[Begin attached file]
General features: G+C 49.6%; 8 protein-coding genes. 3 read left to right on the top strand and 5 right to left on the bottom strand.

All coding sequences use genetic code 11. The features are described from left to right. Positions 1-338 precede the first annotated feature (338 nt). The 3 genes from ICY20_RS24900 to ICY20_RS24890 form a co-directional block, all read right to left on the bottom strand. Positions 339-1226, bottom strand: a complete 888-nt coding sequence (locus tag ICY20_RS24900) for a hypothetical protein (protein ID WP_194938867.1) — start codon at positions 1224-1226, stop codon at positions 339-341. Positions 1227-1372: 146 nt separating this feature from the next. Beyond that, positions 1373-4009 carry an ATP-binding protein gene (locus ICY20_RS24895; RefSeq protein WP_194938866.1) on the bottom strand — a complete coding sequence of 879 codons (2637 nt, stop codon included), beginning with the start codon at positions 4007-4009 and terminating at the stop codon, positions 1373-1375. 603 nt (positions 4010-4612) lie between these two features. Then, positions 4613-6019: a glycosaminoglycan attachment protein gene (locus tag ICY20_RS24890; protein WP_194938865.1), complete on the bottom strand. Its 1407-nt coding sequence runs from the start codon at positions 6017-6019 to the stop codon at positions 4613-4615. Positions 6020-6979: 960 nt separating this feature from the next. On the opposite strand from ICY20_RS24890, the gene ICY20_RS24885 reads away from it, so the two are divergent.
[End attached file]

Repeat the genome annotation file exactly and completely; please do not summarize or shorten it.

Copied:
General features: G+C 49.6%; 8 protein-coding genes. 3 read left to right on the top strand and 5 right to left on the bottom strand.

All coding sequences use genetic code 11. The features are described from left to right. Positions 1-338 precede the first annotated feature (338 nt). The 3 genes from ICY20_RS24900 to ICY20_RS24890 form a co-directional block, all read right to left on the bottom strand. Positions 339-1226, bottom strand: a complete 888-nt coding sequence (locus tag ICY20_RS24900) for a hypothetical protein (protein ID WP_194938867.1) — start codon at positions 1224-1226, stop codon at positions 339-341. Positions 1227-1372: 146 nt separating this feature from the next. Beyond that, positions 1373-4009 carry an ATP-binding protein gene (locus ICY20_RS24895; RefSeq protein WP_194938866.1) on the bottom strand — a complete coding sequence of 879 codons (2637 nt, stop codon included), beginning with the start codon at positions 4007-4009 and terminating at the stop codon, positions 1373-1375. 603 nt (positions 4010-4612) lie between these two features. Then, positions 4613-6019: a glycosaminoglycan attachment protein gene (locus tag ICY20_RS24890; protein WP_194938865.1), complete on the bottom strand. Its 1407-nt coding sequence runs from the start codon at positions 6017-6019 to the stop codon at positions 4613-4615. Positions 6020-6979: 960 nt separating this feature from the next. On the opposite strand from ICY20_RS24890, the gene ICY20_RS24885 reads away from it, so the two are divergent.